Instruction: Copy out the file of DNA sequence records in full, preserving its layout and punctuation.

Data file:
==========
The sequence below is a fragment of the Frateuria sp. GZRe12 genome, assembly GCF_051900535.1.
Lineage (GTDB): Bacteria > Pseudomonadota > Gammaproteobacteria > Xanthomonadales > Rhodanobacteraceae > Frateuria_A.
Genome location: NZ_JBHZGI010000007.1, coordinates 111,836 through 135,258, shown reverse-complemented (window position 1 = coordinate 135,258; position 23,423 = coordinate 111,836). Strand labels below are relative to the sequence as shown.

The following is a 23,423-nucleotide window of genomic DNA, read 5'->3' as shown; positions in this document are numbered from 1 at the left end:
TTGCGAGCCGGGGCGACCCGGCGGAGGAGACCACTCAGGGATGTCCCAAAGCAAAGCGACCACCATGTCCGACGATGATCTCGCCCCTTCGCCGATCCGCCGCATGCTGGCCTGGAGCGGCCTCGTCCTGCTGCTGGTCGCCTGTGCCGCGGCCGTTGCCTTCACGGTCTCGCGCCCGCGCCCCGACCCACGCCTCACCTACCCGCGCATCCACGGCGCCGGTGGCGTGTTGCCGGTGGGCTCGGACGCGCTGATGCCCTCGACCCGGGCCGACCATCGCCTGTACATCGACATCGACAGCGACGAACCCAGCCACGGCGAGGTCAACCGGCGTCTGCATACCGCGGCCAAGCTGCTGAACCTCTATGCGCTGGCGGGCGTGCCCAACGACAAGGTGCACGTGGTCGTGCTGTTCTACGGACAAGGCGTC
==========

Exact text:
The sequence below is a fragment of the Frateuria sp. GZRe12 genome, assembly GCF_051900535.1.
Lineage (GTDB): Bacteria > Pseudomonadota > Gammaproteobacteria > Xanthomonadales > Rhodanobacteraceae > Frateuria_A.
Genome location: NZ_JBHZGI010000007.1, coordinates 111,836 through 135,258, shown reverse-complemented (window position 1 = coordinate 135,258; position 23,423 = coordinate 111,836). Strand labels below are relative to the sequence as shown.

The following is a 23,423-nucleotide window of genomic DNA, read 5'->3' as shown; positions in this document are numbered from 1 at the left end:
TTGCGAGCCGGGGCGACCCGGCGGAGGAGACCACTCAGGGATGTCCCAAAGCAAAGCGACCACCATGTCCGACGATGATCTCGCCCCTTCGCCGATCCGCCGCATGCTGGCCTGGAGCGGCCTCGTCCTGCTGCTGGTCGCCTGTGCCGCGGCCGTTGCCTTCACGGTCTCGCGCCCGCGCCCCGACCCACGCCTCACCTACCCGCGCATCCACGGCGCCGGTGGCGTGTTGCCGGTGGGCTCGGACGCGCTGATGCCCTCGACCCGGGCCGACCATCGCCTGTACATCGACATCGACAGCGACGAACCCAGCCACGGCGAGGTCAACCGGCGTCTGCATACCGCGGCCAAGCTGCTGAACCTCTATGCGCTGGCGGGCGTGCCCAACGACAAGGTGCACGTGGTCGTGCTGTTCTACGGACAAGGCGTC